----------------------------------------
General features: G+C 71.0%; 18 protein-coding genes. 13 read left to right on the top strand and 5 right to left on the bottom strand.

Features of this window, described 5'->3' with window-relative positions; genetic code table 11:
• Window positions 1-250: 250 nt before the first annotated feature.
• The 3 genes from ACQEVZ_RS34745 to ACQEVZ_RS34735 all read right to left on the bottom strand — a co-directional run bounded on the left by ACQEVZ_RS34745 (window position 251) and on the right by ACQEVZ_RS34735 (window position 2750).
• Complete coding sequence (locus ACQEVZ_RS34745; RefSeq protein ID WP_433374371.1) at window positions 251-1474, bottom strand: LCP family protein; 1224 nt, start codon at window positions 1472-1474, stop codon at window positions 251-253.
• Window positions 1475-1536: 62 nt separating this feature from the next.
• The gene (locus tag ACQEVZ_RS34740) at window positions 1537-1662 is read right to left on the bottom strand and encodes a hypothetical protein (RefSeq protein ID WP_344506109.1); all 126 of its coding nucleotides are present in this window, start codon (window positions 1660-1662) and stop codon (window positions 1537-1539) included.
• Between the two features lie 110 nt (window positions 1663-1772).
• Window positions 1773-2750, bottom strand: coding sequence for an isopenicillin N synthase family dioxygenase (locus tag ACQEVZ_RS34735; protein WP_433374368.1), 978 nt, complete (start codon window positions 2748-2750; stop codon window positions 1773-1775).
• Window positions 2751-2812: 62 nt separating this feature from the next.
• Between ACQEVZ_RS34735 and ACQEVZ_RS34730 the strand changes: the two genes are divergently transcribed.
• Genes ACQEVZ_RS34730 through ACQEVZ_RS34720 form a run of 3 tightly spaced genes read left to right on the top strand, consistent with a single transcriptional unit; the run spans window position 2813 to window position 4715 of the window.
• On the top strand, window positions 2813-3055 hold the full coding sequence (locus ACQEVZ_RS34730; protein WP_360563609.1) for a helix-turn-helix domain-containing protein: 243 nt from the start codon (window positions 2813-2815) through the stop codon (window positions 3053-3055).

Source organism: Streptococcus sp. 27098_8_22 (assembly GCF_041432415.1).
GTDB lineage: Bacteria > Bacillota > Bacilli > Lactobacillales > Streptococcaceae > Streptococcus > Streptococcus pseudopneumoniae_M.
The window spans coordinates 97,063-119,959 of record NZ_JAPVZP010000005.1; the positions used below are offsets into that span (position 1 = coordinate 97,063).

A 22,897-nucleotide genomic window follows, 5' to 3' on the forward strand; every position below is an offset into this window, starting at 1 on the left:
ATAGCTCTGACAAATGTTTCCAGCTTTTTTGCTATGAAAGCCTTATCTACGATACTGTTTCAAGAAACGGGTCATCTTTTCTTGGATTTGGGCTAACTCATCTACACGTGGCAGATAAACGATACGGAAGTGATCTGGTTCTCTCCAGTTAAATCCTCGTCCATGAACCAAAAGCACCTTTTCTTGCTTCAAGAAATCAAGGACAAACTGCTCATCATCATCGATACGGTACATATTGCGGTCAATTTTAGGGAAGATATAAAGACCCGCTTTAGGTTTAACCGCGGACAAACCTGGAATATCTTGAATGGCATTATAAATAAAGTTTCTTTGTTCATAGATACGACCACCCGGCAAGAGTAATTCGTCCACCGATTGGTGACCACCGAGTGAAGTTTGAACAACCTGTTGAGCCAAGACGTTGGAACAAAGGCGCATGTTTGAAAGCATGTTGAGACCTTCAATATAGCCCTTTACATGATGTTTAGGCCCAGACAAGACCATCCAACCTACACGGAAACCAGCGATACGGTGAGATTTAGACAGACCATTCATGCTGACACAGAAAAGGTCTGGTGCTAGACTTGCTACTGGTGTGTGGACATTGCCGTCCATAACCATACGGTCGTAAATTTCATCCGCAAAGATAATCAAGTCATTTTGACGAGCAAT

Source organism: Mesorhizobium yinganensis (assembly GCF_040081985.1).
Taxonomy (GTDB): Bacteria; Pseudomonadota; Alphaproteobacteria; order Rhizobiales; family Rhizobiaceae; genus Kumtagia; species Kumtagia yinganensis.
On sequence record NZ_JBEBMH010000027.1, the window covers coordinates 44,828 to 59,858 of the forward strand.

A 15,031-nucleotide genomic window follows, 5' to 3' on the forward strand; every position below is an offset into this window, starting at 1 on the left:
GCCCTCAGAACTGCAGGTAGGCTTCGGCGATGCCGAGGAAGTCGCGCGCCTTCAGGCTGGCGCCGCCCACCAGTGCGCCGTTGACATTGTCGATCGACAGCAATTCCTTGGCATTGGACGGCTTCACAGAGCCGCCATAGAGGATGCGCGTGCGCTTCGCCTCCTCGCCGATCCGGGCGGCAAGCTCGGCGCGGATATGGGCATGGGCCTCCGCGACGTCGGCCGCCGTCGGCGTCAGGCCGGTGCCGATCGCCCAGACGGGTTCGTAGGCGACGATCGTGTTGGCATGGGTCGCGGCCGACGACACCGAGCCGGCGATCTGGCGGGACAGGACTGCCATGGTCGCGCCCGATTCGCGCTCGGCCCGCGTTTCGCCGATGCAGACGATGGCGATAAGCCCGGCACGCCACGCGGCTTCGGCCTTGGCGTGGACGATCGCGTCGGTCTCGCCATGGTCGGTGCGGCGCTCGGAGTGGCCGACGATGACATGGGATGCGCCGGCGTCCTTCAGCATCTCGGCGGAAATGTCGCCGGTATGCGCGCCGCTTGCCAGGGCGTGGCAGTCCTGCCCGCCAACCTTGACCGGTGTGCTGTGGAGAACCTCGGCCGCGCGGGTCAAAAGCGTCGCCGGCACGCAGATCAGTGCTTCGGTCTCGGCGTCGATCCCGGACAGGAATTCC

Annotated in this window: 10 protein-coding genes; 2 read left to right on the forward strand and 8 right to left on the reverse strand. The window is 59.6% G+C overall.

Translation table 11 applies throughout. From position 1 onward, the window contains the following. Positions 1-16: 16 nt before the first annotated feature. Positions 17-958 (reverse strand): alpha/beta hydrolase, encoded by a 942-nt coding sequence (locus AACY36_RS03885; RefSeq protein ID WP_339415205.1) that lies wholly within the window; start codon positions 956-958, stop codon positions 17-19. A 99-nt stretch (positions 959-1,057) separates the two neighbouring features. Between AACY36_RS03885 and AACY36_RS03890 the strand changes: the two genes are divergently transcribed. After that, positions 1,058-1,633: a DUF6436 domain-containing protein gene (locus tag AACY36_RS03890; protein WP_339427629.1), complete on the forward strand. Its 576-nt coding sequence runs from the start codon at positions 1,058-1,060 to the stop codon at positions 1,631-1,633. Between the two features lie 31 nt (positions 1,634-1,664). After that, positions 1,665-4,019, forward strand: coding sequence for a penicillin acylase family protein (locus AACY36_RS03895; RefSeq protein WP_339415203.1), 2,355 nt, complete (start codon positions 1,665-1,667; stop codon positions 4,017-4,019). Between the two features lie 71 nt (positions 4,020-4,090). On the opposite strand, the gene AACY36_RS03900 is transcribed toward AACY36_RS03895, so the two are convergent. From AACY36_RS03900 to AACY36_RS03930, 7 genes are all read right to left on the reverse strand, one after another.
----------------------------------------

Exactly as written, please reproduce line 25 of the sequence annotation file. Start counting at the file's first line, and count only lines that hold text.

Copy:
Translation table 11 applies throughout. From position 1 onward, the window contains the following. Positions 1-16: 16 nt before the first annotated feature. Positions 17-958 (reverse strand): alpha/beta hydrolase, encoded by a 942-nt coding sequence (locus AACY36_RS03885; RefSeq protein ID WP_339415205.1) that lies wholly within the window; start codon positions 956-958, stop codon positions 17-19. A 99-nt stretch (positions 959-1,057) separates the two neighbouring features. Between AACY36_RS03885 and AACY36_RS03890 the strand changes: the two genes are divergently transcribed. After that, positions 1,058-1,633: a DUF6436 domain-containing protein gene (locus tag AACY36_RS03890; protein WP_339427629.1), complete on the forward strand. Its 576-nt coding sequence runs from the start codon at positions 1,058-1,060 to the stop codon at positions 1,631-1,633. Between the two features lie 31 nt (positions 1,634-1,664). After that, positions 1,665-4,019, forward strand: coding sequence for a penicillin acylase family protein (locus AACY36_RS03895; RefSeq protein WP_339415203.1), 2,355 nt, complete (start codon positions 1,665-1,667; stop codon positions 4,017-4,019). Between the two features lie 71 nt (positions 4,020-4,090). On the opposite strand, the gene AACY36_RS03900 is transcribed toward AACY36_RS03895, so the two are convergent. From AACY36_RS03900 to AACY36_RS03930, 7 genes are all read right to left on the reverse strand, one after another.